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Surgical Technology: The Promo

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Surgical Technology Instructor: “Get what you need to succeed as a healthcare specialist today. It’s what you’ll learn as a Surgical Technology student at GNTC. I’m Michael Barrett, Director of Surgical Technology. Get the hands-on experience that will get you the career you’ve been waiting for. As a Surg Tech student, you’ll get the training you need for the skill sets the pros want now. Your College. Your Town. Your Future. Georgia Northwestern Technical College.

College’s First Male Grads To Make Their Way Into Medical Assisting

GNTC’s Smith Recognizes First Two Male Grads In Her Program

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“Erin Inman of Rome, Georgia, right, alongside Timothy “Zan” Thompson of Trion, Georgia, middle, stands with Assistant Dean of Health Technologies, Martha Smith. Also, an instructor of Georgia Northwestern Technical College’s Medical Assistant Program for more than a decade, Smith says Inman and Thompson are the first male students she’s ever had in the female-dominated major.”

 

(Walker County, Georgia)    Teaching Medical Assisting at Georgia Northwestern Technical College (GNTC) since 2001, Martha Smith has never seen a man graduate from her program on the college’s Walker County Campus. That is until now.

44-year-old Erin Inman of Rome, Georgia and 23-year-old Timothy “Zan” Thompson of Trion, Georgia paved the way for a new trend. “I worked in healthcare for a long time,” said Smith, Assistant Dean of Health Technologies at Georgia Northwestern. “Erin and Zan are the first two men I’ve ever seen come along and successfully make their way through the program.”

Inman served a Medical Assistant internship with Floyd Family Care in Rome. Thompson interned with the Redmond Wellness Center at Roper Industries in LaFayette, Georgia. Both locations were interested in hiring them beyond their internships through Georgia Northwestern. According to the U.S. Bureau of Labor Statistics, the Medical Assisting field is expected to increase its number of new positions by 23% over the next eight years. Medical Assistants serve in healthcare and administrator capacities for medical offices and facilities. They will often perform multiple clinical duties, as well as manage various administrative projects on a given shift.

GNTC’s Medical Assisting program is offered on the Floyd County Campus in Rome, Georgia and the Walker County Campus in Rock Spring, Georgia. The college offers a Medical Assisting Diploma and an Associate of Applied Science Degree in Medical Assisting. GNTC offers Medical Assisting and more than 200 other programs online and on-campus. Campuses are located in Ringgold (Catoosa County Campus), Rome (Floyd County Campus), Calhoun (Gordon County Campus), Rockmart (Polk County Campus), Rock Spring (Walker County Campus), and Dalton (Whitfield Murray Campus).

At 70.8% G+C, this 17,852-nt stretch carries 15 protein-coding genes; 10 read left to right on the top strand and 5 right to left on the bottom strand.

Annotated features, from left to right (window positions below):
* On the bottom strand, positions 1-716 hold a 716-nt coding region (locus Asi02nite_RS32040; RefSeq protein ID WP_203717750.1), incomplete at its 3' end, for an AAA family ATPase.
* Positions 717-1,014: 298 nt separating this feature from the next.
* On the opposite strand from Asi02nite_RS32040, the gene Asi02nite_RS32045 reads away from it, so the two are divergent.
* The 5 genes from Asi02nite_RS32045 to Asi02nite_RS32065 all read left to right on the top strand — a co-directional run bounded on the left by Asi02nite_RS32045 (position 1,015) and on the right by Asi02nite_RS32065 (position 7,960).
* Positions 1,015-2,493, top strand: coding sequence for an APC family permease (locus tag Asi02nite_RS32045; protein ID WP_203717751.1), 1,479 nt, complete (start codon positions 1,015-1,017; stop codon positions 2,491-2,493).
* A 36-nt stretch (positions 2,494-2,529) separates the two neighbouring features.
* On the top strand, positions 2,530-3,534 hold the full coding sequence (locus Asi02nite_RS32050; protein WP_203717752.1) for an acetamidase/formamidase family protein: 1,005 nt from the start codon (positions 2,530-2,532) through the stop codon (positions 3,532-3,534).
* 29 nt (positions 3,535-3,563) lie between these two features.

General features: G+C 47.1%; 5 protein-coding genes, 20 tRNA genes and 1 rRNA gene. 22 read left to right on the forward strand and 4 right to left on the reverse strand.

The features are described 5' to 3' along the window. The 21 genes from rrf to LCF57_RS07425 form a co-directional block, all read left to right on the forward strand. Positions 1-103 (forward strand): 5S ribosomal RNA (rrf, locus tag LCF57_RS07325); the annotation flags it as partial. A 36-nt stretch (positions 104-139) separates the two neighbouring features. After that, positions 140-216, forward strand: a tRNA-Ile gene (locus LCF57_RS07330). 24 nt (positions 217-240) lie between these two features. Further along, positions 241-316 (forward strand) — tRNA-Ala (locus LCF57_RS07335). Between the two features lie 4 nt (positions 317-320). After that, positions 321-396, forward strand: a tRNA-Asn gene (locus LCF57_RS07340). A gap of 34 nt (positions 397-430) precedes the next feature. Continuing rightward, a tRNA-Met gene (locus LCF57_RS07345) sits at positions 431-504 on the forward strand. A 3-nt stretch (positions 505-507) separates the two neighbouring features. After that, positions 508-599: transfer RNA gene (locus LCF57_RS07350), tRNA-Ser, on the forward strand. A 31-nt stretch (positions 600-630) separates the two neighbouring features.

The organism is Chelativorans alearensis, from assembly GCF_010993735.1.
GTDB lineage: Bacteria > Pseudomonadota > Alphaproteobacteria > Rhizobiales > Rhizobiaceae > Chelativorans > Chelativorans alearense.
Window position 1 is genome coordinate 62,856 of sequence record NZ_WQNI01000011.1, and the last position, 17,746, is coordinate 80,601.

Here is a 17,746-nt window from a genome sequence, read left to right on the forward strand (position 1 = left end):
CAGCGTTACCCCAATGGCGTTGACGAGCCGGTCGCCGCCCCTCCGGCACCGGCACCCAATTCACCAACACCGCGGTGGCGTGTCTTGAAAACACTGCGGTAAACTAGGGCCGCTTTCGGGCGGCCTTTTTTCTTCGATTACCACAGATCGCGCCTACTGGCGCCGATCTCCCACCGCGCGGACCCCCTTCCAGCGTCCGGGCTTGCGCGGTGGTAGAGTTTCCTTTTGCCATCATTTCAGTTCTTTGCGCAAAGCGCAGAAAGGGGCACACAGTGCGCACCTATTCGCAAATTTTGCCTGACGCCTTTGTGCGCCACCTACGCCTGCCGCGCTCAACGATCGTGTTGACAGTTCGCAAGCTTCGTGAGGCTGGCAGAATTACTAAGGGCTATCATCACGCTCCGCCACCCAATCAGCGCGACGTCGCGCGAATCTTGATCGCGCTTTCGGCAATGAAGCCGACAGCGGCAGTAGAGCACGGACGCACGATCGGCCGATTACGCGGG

Georgia Northwestern Technical College provides quality workforce education to the citizens of Northwest Georgia. Students have the opportunity to earn an associate degree, diploma, or a certificate in business, health, industrial, or public service career paths. This past year, 14,151 people benefited from GNTC’s credit and noncredit programs. With an annual credit enrollment of 7,956 students, GNTC is the largest college in Northwest Georgia. GNTC has an additional enrollment of 6,195 people through adult education, continuing education, business and industry training, and Georgia Quick Start.  For more information about GNTC, visit us at GNTC.edu or contact a Student Help Center on any one of our six campus locations at 866-983-4682.  For information online, visit the college at GNTC.edu, as well as on GNTC’s Facebook, Twitter, Linkedin, Google+, WordPress, and YouTube channels. GNTC is a unit of the Technical College System of Georgia and an Equal Opportunity Institution.

EMS Educator of the Year for Region

Nation’s Top Colleges Have All Eyes On GNTC’s First All-American

“Georgia Northwestern Technical College’s First NJCAA All-American Matt Woods poses for pictures this week. Woods will head for the medical school of his choice in July.”
“Georgia Northwestern Technical College’s First NJCAA All-American Matt Woods poses for pictures this week. Woods will head for the medical school of his choice in July.”

Woods Getting Big Offers To Top Med Schools

 

(Walker County, Georgia) – The country’s top programs have all eyes on Georgia Northwestern Technical College’s (GNTC) first-ever NJCAA All-American Matt Woods this spring. Although Woods has two years of eligibility left on the collegiate hardwood, they are not basketball programs offering him a full ride.

They are medical schools.